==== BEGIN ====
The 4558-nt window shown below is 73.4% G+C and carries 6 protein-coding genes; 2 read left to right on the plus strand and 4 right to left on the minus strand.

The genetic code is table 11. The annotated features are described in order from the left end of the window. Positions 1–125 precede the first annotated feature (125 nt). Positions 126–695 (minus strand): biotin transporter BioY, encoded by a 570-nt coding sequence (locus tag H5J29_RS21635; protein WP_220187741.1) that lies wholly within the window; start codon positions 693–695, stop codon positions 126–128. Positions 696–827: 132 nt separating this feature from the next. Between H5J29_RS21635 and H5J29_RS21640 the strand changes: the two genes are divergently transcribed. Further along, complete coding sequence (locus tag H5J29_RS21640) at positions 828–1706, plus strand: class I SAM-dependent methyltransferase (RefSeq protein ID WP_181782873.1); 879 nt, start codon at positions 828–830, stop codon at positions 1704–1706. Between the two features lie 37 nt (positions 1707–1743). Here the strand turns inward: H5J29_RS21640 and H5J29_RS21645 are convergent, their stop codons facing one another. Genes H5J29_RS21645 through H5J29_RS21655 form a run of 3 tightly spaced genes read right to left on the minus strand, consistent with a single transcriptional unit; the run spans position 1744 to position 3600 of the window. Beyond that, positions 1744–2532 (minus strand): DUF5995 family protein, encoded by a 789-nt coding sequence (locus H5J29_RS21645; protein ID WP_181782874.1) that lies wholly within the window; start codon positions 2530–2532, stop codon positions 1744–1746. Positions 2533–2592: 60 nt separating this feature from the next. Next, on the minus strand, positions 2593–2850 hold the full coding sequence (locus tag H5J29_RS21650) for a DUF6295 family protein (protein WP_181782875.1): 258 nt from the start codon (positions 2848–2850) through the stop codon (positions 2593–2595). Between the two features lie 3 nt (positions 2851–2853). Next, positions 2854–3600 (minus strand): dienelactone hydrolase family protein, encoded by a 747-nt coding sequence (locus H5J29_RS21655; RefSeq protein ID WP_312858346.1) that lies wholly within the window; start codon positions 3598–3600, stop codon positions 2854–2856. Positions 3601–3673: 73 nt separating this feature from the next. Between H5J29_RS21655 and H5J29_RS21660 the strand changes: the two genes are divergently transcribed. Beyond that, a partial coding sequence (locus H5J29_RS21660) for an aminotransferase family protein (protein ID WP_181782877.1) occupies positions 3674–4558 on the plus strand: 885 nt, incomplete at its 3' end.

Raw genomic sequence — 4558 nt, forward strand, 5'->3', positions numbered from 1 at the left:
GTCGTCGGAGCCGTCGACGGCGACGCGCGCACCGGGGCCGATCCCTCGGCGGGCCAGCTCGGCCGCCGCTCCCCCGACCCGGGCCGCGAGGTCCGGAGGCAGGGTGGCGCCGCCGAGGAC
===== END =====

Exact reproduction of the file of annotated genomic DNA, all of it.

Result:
The 4558-nt window shown below is 73.4% G+C and carries 6 protein-coding genes; 2 read left to right on the plus strand and 4 right to left on the minus strand.

The genetic code is table 11. The annotated features are described in order from the left end of the window. Positions 1–125 precede the first annotated feature (125 nt). Positions 126–695 (minus strand): biotin transporter BioY, encoded by a 570-nt coding sequence (locus tag H5J29_RS21635; protein WP_220187741.1) that lies wholly within the window; start codon positions 693–695, stop codon positions 126–128. Positions 696–827: 132 nt separating this feature from the next. Between H5J29_RS21635 and H5J29_RS21640 the strand changes: the two genes are divergently transcribed. Further along, complete coding sequence (locus tag H5J29_RS21640) at positions 828–1706, plus strand: class I SAM-dependent methyltransferase (RefSeq protein ID WP_181782873.1); 879 nt, start codon at positions 828–830, stop codon at positions 1704–1706. Between the two features lie 37 nt (positions 1707–1743). Here the strand turns inward: H5J29_RS21640 and H5J29_RS21645 are convergent, their stop codons facing one another. Genes H5J29_RS21645 through H5J29_RS21655 form a run of 3 tightly spaced genes read right to left on the minus strand, consistent with a single transcriptional unit; the run spans position 1744 to position 3600 of the window. Beyond that, positions 1744–2532 (minus strand): DUF5995 family protein, encoded by a 789-nt coding sequence (locus H5J29_RS21645; protein ID WP_181782874.1) that lies wholly within the window; start codon positions 2530–2532, stop codon positions 1744–1746. Positions 2533–2592: 60 nt separating this feature from the next. Next, on the minus strand, positions 2593–2850 hold the full coding sequence (locus tag H5J29_RS21650) for a DUF6295 family protein (protein WP_181782875.1): 258 nt from the start codon (positions 2848–2850) through the stop codon (positions 2593–2595). Between the two features lie 3 nt (positions 2851–2853). Next, positions 2854–3600 (minus strand): dienelactone hydrolase family protein, encoded by a 747-nt coding sequence (locus H5J29_RS21655; RefSeq protein ID WP_312858346.1) that lies wholly within the window; start codon positions 3598–3600, stop codon positions 2854–2856. Positions 3601–3673: 73 nt separating this feature from the next. Between H5J29_RS21655 and H5J29_RS21660 the strand changes: the two genes are divergently transcribed. Beyond that, a partial coding sequence (locus H5J29_RS21660) for an aminotransferase family protein (protein ID WP_181782877.1) occupies positions 3674–4558 on the plus strand: 885 nt, incomplete at its 3' end.

Raw genomic sequence — 4558 nt, forward strand, 5'->3', positions numbered from 1 at the left:
GTCGTCGGAGCCGTCGACGGCGACGCGCGCACCGGGGCCGATCCCTCGGCGGGCCAGCTCGGCCGCCGCTCCCCCGACCCGGGCCGCGAGGTCCGGAGGCAGGGTGGCGCCGCCGAGGAC